You mentioned the growth of the show this year—is there a certain amount of growth that is required to be able to continue the show?

There’s a balancing act there. Let’s take the 2014 show, for example. If we had sold another 20,000 or 30,000 square feet, that traffic would’ve looked really slow. There’s a healthy balance between having a right size show floor and the right number of attendees. You need to have the right mix of both.

I would not want to, as much as it sounds contrary to someone who’s running a trade show for profit, I would be hard-pressed to have a large expansion on the show floor unless we have some solid, concrete evidence that we’d have that same boost in attendance. I would not want a bigger show floor if we were going to have the same number of attendance of this year or 2014, for that matter. We will be, over the next few months, reaching out to various groups in hopes of attracting them, and making it more attractive for the larger groups to attend.


What is the hope for next year?
If we’re not north of 8,000 [registered attendees], I would be really disappointed.


What is your elevator pitch for anyone on the fence about coming to Anaheim next year for the 2016 show?

I would say that, as quickly as the industry is changing, shops, vendors and everyone needs to stay current with what the era is. Simply reading about it is only one end of the means. Being able to see things, touch things, talk to people—it is as important now as it’s ever been.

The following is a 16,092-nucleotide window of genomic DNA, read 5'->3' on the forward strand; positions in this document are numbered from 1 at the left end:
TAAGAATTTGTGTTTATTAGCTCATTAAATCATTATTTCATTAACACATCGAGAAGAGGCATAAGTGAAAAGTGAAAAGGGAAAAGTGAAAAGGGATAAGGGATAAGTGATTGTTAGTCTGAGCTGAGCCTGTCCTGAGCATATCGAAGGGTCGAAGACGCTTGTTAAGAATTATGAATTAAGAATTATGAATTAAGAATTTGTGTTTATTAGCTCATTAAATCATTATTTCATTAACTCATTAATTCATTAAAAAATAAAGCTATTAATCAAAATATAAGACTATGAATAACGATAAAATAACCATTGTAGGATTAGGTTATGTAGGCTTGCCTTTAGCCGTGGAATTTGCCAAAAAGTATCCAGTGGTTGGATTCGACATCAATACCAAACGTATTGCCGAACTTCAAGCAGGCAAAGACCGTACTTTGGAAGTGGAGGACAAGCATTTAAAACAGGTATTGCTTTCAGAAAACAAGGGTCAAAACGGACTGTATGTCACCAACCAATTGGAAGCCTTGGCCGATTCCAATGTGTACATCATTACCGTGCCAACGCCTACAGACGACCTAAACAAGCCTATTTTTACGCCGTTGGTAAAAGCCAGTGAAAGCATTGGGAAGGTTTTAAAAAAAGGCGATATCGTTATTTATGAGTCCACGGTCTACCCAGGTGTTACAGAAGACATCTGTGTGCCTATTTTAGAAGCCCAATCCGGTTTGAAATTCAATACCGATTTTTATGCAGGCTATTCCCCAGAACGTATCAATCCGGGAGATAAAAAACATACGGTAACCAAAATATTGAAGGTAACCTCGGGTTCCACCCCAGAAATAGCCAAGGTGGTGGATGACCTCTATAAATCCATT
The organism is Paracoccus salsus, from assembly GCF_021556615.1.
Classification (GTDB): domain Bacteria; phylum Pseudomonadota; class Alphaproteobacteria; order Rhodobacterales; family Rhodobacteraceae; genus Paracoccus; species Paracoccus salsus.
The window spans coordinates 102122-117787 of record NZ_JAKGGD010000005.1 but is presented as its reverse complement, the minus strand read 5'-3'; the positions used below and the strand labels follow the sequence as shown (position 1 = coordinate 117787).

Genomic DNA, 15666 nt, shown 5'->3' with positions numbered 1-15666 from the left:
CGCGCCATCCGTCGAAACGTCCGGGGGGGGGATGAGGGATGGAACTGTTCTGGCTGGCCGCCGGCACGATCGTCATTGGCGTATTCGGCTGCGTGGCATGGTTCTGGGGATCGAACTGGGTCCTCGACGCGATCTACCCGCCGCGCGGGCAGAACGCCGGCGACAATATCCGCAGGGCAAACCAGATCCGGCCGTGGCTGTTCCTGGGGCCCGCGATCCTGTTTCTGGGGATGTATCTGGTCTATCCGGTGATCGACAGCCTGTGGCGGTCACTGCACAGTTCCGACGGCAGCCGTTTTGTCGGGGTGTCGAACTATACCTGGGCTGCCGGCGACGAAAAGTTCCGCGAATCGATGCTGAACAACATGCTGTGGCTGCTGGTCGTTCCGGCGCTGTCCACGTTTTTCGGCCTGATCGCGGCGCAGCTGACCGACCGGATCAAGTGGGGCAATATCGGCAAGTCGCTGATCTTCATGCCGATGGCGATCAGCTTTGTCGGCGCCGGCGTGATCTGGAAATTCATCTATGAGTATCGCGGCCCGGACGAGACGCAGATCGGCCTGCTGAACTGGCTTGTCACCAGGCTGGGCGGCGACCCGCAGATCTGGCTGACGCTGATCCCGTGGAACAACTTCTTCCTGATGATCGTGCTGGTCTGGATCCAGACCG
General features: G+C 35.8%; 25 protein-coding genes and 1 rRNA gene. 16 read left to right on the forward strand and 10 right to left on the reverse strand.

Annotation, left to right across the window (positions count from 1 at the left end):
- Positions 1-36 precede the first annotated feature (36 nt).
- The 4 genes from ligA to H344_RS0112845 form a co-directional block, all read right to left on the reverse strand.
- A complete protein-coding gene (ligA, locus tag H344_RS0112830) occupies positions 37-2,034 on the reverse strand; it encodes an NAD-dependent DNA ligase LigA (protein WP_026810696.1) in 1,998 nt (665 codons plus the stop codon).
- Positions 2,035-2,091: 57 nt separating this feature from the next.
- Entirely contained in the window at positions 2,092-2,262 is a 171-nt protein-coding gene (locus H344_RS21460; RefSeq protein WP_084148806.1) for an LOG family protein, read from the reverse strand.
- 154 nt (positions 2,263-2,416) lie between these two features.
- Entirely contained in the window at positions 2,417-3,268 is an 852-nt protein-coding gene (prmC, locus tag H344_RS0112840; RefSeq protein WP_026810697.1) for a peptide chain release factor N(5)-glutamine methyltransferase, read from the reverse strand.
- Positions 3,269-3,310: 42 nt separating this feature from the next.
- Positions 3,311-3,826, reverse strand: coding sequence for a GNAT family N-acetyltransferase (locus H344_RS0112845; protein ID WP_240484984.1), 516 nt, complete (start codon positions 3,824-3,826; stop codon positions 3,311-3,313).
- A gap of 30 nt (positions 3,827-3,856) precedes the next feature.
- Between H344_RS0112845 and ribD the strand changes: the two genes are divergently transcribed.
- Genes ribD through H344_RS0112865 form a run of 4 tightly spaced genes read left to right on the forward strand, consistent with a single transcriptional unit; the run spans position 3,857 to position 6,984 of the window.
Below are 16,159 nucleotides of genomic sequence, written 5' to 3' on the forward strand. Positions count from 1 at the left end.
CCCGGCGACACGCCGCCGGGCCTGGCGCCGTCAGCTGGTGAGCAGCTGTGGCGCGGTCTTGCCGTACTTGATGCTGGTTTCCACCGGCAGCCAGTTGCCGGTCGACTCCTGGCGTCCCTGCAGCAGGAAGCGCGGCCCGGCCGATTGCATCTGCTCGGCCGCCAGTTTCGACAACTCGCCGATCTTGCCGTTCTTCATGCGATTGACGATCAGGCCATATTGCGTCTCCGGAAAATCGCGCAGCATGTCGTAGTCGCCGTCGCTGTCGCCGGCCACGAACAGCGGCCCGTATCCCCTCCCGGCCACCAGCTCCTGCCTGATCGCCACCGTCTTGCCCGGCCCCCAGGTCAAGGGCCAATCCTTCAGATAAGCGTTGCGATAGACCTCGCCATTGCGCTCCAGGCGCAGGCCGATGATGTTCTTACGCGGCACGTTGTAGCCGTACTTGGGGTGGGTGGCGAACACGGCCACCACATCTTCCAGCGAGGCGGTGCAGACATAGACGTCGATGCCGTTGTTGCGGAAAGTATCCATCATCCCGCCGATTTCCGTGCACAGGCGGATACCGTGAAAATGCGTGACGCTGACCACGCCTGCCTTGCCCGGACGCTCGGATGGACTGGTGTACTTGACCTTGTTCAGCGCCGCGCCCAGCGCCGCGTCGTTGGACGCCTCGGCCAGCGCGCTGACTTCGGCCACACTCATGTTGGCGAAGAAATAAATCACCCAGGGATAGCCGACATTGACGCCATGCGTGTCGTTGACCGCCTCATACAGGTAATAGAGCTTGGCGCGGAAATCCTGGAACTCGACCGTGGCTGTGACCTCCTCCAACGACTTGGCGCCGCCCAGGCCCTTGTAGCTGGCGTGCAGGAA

Cars are changing faster than we can keep up with technology in the shops. We might invest in tooling and training throughout the year, but there is new stuff that comes out every month, stuff that shops should know about. If you want to stay current and you want to keep that industry leadership position in your marketplace, you need to invest in those areas that will help your business grow—you need to find areas to improve your business through business management and leadership training, stay at the cutting edge of technology and gathering that info, and it keeps you ahead of your competition.


Is there anything else that might stand out about the show going to Anaheim next year?

The show is a national show. It’s something that, every time we move it now, it gives our exhibitors and potential attendees in a specific market an opportunity they might not have had otherwise. Bringing the show to Anaheim in 2016, opens our exhibitors to a whole new world of people they might not be able to touch on a regular basis. The farthest west our show has ever been is Las Vegas, and it doesn’t afford itself to a large drive-in population.

You’re talking about tens of thousands of shops within a driving distance of the greater Anaheim–Los Angeles area. Tens of thousands. The opportunity is great there, and it may be a market that those folks don’t get to penetrate quite as often because it is on the West Coast and there is a dense population of shops. I’m very excited about what that opportunity looks like, only because, when we moved it to Detroit, we saw some of the greatest growth in the trade show’s history. Moving it to Detroit in 2014, albeit off a down year, but we had a huge influx of local support within a five-state radius. And that sort of lift, that 40 percent, I fully expect that 40 percent lift when we move it to Southern California, because it will be new faces in new places.